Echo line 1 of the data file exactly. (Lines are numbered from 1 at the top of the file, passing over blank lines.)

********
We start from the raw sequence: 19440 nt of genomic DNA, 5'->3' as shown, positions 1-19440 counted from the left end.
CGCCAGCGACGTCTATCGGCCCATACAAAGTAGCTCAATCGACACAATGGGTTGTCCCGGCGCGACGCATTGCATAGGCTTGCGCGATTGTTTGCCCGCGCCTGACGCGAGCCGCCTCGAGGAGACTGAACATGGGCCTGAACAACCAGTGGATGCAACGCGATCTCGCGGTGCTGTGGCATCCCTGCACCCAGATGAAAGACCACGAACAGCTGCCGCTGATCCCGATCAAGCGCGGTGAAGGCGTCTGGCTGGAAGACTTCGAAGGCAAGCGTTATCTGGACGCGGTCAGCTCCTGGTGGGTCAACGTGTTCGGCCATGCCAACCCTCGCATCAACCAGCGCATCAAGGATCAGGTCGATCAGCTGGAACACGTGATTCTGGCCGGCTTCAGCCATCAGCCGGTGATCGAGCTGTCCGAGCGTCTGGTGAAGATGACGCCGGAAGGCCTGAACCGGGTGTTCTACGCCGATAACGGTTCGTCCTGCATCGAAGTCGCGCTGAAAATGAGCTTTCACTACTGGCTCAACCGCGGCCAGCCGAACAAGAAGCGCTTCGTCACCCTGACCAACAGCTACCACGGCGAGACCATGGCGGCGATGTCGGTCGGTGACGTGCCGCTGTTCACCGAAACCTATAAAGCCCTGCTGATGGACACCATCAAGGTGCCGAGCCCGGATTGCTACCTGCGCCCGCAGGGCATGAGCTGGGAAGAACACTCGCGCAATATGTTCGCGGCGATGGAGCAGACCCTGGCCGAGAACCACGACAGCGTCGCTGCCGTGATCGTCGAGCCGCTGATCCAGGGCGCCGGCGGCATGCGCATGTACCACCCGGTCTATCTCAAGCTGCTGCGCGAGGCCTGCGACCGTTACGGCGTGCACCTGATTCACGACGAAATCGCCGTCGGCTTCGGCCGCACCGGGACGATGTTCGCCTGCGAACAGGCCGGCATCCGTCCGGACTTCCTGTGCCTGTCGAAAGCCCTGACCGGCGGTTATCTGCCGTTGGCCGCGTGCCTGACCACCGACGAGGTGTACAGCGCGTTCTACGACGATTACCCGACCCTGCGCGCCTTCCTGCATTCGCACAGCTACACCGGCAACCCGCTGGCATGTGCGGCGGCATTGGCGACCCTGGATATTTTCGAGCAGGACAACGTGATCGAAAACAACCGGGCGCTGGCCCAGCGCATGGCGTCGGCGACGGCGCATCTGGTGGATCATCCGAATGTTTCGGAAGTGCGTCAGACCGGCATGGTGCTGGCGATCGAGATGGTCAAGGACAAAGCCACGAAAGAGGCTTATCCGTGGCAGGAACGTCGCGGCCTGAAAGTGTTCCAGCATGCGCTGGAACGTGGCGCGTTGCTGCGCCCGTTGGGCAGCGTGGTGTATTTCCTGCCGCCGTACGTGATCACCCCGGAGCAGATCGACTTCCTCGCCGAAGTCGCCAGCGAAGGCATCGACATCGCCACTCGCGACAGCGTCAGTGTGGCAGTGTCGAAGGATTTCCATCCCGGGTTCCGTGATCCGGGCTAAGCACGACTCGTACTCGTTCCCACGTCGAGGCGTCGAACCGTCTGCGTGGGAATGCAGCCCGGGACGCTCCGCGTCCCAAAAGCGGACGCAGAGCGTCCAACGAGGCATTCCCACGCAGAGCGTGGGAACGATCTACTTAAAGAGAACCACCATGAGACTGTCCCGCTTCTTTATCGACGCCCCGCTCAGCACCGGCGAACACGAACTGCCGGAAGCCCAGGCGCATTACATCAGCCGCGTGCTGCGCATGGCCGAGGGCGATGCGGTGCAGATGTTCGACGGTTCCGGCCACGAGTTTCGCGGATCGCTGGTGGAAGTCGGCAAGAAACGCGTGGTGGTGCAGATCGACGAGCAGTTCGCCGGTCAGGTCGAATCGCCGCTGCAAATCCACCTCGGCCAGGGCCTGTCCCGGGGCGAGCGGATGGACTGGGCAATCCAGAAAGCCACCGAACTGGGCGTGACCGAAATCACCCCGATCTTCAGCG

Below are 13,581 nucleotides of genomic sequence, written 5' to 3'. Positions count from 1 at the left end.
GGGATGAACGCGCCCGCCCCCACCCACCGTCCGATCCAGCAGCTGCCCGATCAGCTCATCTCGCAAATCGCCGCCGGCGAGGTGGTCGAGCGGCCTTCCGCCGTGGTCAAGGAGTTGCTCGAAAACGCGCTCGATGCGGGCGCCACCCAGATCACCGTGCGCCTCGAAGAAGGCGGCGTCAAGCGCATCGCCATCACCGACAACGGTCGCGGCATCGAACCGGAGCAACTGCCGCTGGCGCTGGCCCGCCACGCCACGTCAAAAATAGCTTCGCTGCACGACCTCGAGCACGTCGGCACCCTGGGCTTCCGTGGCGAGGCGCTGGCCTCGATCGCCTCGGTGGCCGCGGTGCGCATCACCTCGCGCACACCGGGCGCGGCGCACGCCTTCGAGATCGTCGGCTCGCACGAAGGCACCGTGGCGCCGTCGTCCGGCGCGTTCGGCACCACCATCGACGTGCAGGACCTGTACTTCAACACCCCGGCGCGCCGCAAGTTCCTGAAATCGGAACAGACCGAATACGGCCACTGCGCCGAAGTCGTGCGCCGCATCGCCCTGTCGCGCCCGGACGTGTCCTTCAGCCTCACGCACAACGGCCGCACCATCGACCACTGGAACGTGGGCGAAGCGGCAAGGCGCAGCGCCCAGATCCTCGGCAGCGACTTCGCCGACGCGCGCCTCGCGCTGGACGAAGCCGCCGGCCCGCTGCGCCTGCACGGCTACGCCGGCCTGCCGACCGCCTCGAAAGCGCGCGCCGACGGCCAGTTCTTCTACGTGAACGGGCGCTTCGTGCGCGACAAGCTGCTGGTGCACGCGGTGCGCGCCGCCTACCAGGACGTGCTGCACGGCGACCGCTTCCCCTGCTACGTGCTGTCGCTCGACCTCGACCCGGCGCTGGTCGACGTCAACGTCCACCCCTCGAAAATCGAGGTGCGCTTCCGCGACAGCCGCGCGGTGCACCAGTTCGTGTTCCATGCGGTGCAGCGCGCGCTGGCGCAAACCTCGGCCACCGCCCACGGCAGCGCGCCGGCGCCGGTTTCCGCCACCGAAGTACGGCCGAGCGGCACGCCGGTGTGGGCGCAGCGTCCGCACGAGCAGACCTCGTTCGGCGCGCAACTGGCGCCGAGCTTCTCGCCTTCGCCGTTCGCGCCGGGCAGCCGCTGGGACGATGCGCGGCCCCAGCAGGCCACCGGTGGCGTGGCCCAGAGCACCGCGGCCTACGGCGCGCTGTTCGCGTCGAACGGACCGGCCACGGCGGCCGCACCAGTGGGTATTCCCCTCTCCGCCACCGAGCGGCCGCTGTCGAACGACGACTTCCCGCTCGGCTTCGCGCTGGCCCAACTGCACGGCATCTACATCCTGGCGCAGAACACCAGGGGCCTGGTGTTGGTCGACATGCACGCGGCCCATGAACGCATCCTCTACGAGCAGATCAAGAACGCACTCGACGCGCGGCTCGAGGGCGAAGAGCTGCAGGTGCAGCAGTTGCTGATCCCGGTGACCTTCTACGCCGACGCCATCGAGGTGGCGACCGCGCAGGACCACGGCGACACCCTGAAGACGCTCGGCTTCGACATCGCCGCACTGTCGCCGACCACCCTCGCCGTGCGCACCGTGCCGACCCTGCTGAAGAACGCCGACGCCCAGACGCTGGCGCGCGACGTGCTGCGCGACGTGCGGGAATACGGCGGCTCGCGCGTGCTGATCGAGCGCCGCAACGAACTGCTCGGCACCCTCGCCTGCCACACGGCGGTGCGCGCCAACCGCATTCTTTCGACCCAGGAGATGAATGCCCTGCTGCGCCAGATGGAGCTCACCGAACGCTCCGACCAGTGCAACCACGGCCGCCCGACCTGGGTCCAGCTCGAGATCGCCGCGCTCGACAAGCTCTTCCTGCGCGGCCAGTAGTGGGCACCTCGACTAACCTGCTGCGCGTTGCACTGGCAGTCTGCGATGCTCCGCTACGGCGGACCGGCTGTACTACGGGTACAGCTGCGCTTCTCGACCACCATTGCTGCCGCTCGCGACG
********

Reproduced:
We start from the raw sequence: 19440 nt of genomic DNA, 5'->3' as shown, positions 1-19440 counted from the left end.